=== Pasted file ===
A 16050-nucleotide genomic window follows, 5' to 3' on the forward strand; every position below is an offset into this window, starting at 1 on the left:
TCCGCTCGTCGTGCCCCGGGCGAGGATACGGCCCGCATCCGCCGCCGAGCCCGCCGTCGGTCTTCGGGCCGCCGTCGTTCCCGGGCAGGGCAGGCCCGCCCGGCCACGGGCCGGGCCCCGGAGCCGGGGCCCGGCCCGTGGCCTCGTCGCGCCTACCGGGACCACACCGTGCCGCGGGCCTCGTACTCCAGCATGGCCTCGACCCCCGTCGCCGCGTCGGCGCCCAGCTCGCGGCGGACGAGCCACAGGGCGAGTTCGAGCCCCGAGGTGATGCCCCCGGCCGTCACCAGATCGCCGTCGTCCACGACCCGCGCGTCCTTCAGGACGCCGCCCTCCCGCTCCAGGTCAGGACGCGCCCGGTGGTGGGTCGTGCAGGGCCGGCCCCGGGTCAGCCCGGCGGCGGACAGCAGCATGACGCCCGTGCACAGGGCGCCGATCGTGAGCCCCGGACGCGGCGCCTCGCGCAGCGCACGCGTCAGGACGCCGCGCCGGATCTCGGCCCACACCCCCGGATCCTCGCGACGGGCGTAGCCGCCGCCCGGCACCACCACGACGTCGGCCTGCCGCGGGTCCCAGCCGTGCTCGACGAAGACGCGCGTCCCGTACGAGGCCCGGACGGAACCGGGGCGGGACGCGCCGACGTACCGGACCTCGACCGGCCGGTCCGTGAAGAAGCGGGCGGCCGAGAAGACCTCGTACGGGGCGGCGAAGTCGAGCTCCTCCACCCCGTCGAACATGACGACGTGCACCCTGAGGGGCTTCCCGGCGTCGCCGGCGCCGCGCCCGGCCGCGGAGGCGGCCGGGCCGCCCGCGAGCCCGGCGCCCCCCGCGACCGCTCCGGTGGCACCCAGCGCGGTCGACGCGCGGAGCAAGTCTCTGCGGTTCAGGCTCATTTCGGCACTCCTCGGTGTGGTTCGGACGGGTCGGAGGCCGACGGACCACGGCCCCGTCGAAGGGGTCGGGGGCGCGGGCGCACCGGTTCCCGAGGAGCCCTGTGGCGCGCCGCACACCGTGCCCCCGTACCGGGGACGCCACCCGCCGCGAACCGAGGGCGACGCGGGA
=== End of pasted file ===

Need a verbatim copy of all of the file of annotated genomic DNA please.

A 16050-nucleotide genomic window follows, 5' to 3' on the forward strand; every position below is an offset into this window, starting at 1 on the left:
TCCGCTCGTCGTGCCCCGGGCGAGGATACGGCCCGCATCCGCCGCCGAGCCCGCCGTCGGTCTTCGGGCCGCCGTCGTTCCCGGGCAGGGCAGGCCCGCCCGGCCACGGGCCGGGCCCCGGAGCCGGGGCCCGGCCCGTGGCCTCGTCGCGCCTACCGGGACCACACCGTGCCGCGGGCCTCGTACTCCAGCATGGCCTCGACCCCCGTCGCCGCGTCGGCGCCCAGCTCGCGGCGGACGAGCCACAGGGCGAGTTCGAGCCCCGAGGTGATGCCCCCGGCCGTCACCAGATCGCCGTCGTCCACGACCCGCGCGTCCTTCAGGACGCCGCCCTCCCGCTCCAGGTCAGGACGCGCCCGGTGGTGGGTCGTGCAGGGCCGGCCCCGGGTCAGCCCGGCGGCGGACAGCAGCATGACGCCCGTGCACAGGGCGCCGATCGTGAGCCCCGGACGCGGCGCCTCGCGCAGCGCACGCGTCAGGACGCCGCGCCGGATCTCGGCCCACACCCCCGGATCCTCGCGACGGGCGTAGCCGCCGCCCGGCACCACCACGACGTCGGCCTGCCGCGGGTCCCAGCCGTGCTCGACGAAGACGCGCGTCCCGTACGAGGCCCGGACGGAACCGGGGCGGGACGCGCCGACGTACCGGACCTCGACCGGCCGGTCCGTGAAGAAGCGGGCGGCCGAGAAGACCTCGTACGGGGCGGCGAAGTCGAGCTCCTCCACCCCGTCGAACATGACGACGTGCACCCTGAGGGGCTTCCCGGCGTCGCCGGCGCCGCGCCCGGCCGCGGAGGCGGCCGGGCCGCCCGCGAGCCCGGCGCCCCCCGCGACCGCTCCGGTGGCACCCAGCGCGGTCGACGCGCGGAGCAAGTCTCTGCGGTTCAGGCTCATTTCGGCACTCCTCGGTGTGGTTCGGACGGGTCGGAGGCCGACGGACCACGGCCCCGTCGAAGGGGTCGGGGGCGCGGGCGCACCGGTTCCCGAGGAGCCCTGTGGCGCGCCGCACACCGTGCCCCCGTACCGGGGACGCCACCCGCCGCGAACCGAGGGCGACGCGGGA